Johnson & Johnson’s Covid-19 vaccine supplier Catalent had to resort to checking vials by hand for two weeks, one of the production problems that have contributed to the US government being set to receive millions fewer doses than it expected this month.
Catalent, which also fills vaccine vials for Moderna, suffered a setback in the US when tuning up its automated visual verification line, which makes checks on vials, according to people familiar with the matter.
J&J is likely to get US emergency approval for its single shot in the coming days, after advisers to the Food and Drug Administration voted unanimously to endorse it. The company has said it will deliver 4m doses immediately, fewer than the 10m the US government originally expected.
Catalent, a New Jersey-based contract manufacturer, moved staff from other parts of the company to complete the vital checks manually. Mike Riley, president of Catalent Biologics, North America, said it was on track to meet its vaccine production commitments to all customers, including Moderna and Johnson & Johnson.
“Short term variations are normal when initiating new production processes to rapidly increase the supply of safe, high-quality vaccines,” he said. “We are moving as quickly as possible, and we will not make any compromises on safety.”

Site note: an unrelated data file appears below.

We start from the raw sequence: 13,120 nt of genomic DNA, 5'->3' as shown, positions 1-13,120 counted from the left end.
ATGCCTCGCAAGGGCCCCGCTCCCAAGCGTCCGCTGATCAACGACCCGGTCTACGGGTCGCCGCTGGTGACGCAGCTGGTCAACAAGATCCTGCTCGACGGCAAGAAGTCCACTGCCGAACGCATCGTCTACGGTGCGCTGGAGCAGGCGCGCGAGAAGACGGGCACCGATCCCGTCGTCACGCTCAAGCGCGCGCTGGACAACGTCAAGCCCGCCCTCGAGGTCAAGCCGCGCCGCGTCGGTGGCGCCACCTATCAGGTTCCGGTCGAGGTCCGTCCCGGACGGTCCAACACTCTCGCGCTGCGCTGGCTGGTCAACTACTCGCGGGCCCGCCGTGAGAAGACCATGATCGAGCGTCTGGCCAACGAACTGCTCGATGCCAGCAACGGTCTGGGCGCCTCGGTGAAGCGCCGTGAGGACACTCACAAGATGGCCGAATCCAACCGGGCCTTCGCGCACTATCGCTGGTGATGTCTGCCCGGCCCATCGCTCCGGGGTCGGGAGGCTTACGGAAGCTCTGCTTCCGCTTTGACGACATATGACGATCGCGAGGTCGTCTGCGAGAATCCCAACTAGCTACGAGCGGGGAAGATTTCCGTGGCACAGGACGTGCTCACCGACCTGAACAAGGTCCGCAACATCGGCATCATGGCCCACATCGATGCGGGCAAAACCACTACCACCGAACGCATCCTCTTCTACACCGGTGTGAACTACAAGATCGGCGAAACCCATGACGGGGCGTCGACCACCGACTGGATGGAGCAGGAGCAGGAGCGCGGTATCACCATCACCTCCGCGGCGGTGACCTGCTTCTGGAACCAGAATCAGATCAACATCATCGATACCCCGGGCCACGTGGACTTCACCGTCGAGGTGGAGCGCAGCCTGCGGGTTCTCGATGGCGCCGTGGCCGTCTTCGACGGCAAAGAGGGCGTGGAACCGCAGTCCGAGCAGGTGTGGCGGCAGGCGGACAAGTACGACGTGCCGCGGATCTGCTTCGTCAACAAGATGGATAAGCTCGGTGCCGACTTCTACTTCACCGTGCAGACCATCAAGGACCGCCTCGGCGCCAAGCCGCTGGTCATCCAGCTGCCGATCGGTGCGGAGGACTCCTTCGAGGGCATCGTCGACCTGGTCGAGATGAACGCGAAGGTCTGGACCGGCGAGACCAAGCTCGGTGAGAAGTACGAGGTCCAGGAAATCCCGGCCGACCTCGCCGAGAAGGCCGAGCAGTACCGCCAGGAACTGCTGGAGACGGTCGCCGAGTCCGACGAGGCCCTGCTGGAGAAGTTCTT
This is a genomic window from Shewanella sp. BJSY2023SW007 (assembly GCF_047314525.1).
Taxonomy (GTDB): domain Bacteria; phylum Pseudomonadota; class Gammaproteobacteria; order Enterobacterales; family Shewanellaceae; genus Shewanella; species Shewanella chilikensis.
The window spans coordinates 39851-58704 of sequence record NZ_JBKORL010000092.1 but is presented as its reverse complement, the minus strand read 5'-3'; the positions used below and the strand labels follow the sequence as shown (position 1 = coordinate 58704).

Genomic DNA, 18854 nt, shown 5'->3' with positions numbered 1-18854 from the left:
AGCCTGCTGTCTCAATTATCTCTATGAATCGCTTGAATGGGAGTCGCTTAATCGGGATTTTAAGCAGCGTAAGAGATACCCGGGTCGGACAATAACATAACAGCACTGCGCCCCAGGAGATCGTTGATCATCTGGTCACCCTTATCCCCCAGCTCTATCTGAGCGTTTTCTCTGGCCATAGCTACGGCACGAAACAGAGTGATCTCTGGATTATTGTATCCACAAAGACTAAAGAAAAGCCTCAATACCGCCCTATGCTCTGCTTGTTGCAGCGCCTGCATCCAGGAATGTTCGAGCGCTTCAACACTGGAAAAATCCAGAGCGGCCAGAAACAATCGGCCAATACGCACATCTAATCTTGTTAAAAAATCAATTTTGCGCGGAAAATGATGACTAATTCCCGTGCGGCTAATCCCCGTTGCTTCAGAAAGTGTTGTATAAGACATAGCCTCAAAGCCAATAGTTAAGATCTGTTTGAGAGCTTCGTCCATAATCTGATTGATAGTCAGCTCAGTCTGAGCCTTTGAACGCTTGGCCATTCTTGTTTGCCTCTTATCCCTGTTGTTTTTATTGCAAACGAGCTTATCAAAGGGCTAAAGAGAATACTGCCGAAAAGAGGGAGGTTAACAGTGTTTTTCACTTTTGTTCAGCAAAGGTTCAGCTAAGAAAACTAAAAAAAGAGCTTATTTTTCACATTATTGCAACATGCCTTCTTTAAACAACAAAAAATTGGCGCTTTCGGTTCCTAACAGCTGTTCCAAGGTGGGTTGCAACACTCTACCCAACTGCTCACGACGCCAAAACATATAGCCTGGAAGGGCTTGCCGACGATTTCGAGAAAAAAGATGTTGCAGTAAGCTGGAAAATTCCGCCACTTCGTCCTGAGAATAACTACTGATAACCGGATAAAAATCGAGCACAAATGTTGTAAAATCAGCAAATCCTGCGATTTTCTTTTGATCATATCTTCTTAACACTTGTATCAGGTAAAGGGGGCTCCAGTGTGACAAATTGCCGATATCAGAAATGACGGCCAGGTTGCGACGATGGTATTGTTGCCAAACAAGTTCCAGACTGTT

Other manufacturing problems may have also delayed production. J&J had to scale up its vaccine substance manufacturing from a small facility to a large one in the Netherlands, and another large factory in the US, run by contract manufacturer Emergent Biosolutions. This technology transfer, while far faster than usual, took longer than hoped for, according to a different person familiar with the matter.
A spokesperson for J&J said that it had been “working around the clock” to expand manufacturing across the world. It said it was confident it would meet its targets for the US, of 100m by June 2021, and the EU, which has ordered 200m doses in 2021.
He noted it was adding capacity to fill vials with its recent agreement with Sanofi Pasteur.
“To accelerate production and expand capacity, we have entered into agreements with established manufacturers,” he said. “As all of these sites come online, our supply is expected to increase throughout the year.”
Earlier this week, Jeff Zients, the White House coronavirus co-ordinator, said the initial increase in J&J’s production was slower than it would have liked.
“When we got here five weeks ago we learned that J&J was behind on manufacturing, and our team has been working with them since. And, yeah, I think they’re in a better place now,” he said.
Additional reporting by Kiran Stacey in Washington